|Apr-12-07|| ||refutor: interesting that fischer would ignore the main lines (8.dxe5). was this before or after Fischer vs Larsen, 1966 if it was after i imagine the larsen game probably still left a bad taste in his mouth|
|Jul-26-07|| ||GoldenKnight: <refutor: interesting that fischer would ignore the main lines (8.dxe5). was this before or after Fischer vs Larsen, 1966 if it was after i imagine the larsen game probably still left a bad taste in his mouth>|
I knew Bill Addison when he was in San Francisco. He explained that Fischer told him after the game that he (Fischer) was worried about a prepared variation. This game is historical in the sense that in the U.S. Championship before, Fischer scored a perfect 13-0. Everyone was anxious to see if he could repeat that performance. This first round draw scuttled such expectations. Interesting also that Addison was only an IM. He never did become a GM.
In the next U.S. Championship, Addison came in second to Sammy Reshevsky.
|Jul-26-07|| ||keypusher: <GoldenKnight> Fischer scored 11-0 in the 1963-64 championship. The next one he contested was the 1965-66 championship, where he gave up one draw and two losses but won the title by a point. This is the game that broke his win streak. |
W G Addison vs Fischer, 1965
The game on this page was (according to Wade and O'Connell) played in Round 8 of the 66/67 championship. Fischer didn't manage a perfect score, but did get eight wins and three draws, including this one.
|Jul-27-07|| ||Petrosianic: Right, the sequence is
Fischer scores 11-0 (not 13-0) in 1963-4.
Addison and Fischer draw in Round 1 of the December 1965 championship.
Addison and Fischer draw in this game (Round 8 of the December 1966 championship).
And another correction, it was two championships later, not the next one, that Addison finished second to Reshevsky after leading most of the way. Addison didn't play in the 1968 championship.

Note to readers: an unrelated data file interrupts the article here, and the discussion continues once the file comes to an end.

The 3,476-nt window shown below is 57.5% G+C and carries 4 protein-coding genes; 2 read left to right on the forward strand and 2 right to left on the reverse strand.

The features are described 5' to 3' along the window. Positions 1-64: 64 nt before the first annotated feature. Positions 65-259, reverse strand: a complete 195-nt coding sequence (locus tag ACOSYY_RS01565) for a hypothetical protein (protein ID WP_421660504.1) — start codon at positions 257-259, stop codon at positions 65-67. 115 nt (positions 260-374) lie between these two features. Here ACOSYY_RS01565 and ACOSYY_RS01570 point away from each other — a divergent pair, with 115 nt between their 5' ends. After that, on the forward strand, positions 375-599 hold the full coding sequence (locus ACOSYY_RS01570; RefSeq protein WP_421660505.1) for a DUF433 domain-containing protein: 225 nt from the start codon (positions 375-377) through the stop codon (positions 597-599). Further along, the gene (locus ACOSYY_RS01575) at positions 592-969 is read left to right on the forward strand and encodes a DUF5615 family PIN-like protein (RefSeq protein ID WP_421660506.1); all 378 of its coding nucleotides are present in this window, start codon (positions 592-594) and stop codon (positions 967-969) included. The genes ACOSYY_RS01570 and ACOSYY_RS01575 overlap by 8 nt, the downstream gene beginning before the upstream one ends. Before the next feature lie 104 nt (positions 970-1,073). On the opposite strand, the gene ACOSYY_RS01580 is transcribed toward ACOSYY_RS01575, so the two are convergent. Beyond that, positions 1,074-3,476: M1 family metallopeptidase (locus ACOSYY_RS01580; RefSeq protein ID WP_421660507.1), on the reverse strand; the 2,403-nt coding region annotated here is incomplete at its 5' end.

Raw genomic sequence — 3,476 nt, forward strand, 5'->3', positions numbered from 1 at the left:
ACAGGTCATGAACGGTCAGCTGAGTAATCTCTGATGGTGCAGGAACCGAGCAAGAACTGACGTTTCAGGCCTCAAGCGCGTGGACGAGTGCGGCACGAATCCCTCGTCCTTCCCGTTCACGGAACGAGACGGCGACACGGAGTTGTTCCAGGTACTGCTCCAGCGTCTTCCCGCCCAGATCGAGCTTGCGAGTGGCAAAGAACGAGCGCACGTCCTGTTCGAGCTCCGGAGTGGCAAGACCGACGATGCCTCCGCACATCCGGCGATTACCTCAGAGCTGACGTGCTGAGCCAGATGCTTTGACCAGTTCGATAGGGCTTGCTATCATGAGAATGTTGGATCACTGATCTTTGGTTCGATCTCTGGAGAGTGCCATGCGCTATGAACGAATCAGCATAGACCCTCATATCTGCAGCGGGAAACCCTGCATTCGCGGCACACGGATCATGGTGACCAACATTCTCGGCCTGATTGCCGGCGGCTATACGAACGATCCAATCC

Since this was December 1966, it was well after the Fischer-Larsen game that had been played early in the year.
|Jul-27-07|| ||keypusher: Fischer's two defeats in the '65-'66 championship constitute two-thirds of all the losses he suffered in eight U.S. championships.|
|Jul-27-07|| ||Petrosianic: They're also what helped drive him out of US Championship play entirely. After the close calls there and in 1962/3, he became afraid to play in the US Championship after this year because he thought it was too short and that a fluke loss could cost him first place.|
He almost refused to play in this tournament, but did so when assured that it was too late to talk about doubling the tournament to 22 rounds, but that they'd try to address it next year.
Imagine what he'd have thought if he'd known that FIDE would one day be using Best of 2 matches in a "World Championship".
|Jun-05-09|| ||Petrosianic: <was this before or after Fischer vs Larsen, 1966 if it was after i imagine the larsen game probably still left a bad taste in his mouth>|
It was after. This tournament was in December.
<In the next U.S. Championship, Addison came in second to Sammy Reshevsky.>
No, that was two championships later (in 1969). In the next championship, Evans won, with Byrne second. Addison wasn't in that one.
<Interesting also that Addison was only an IM. He never did become a GM.>
Well, that's because, like Fischer, Addison retired early, and went into banking or some such. The rumor I'd heard was that he married someone who made him give up chess (isn't that always the way?), but I couldn't confirm that. Addison was of GM strength, and if he'd kept playing, he probably would have gotten the title eventually.
|Jun-05-09|| ||Petrosianic: <This game is historical in the sense that in the U.S. Championship before, Fischer scored a perfect 13-0. Everyone was anxious to see if he could repeat that performance. This first round draw scuttled such expectations.>|
These are not the droids you're looking for... Sorry, I don't know what came over me. I meant this is not the game you're looking for. The game where Addison broke Fischer's 12 game winning streak is this one:
W G Addison vs Fischer, 1965
The current game was played the year after that. This game is historical too, but for a different reason: It's the last half point Fischer ever gave up in US Championship play.
|Nov-13-11|| ||profK: Just enough life in this one to make it entertaining !!|
|Nov-14-11|| ||AnalyzeThis: That artist in me wants to play, with white, 19. f5, playing for mate. Fischer must have considered 19...Bb2, and now do you try to be a hero and go for 20. Bd4 Bxa1 21. Bxa1? Fischer must have thought not.
So, what do you try instead? 19. Rab1 instead of the other rook, perhaps? This amounts to a pawn sacrifice because you don't have Bxd5 hitting a3. Would white be able to pull off a kingside attack, though?|
Don't have a computer in front of me, but 19. Rab1 or even 19. Rae1 might be worthy of consideration.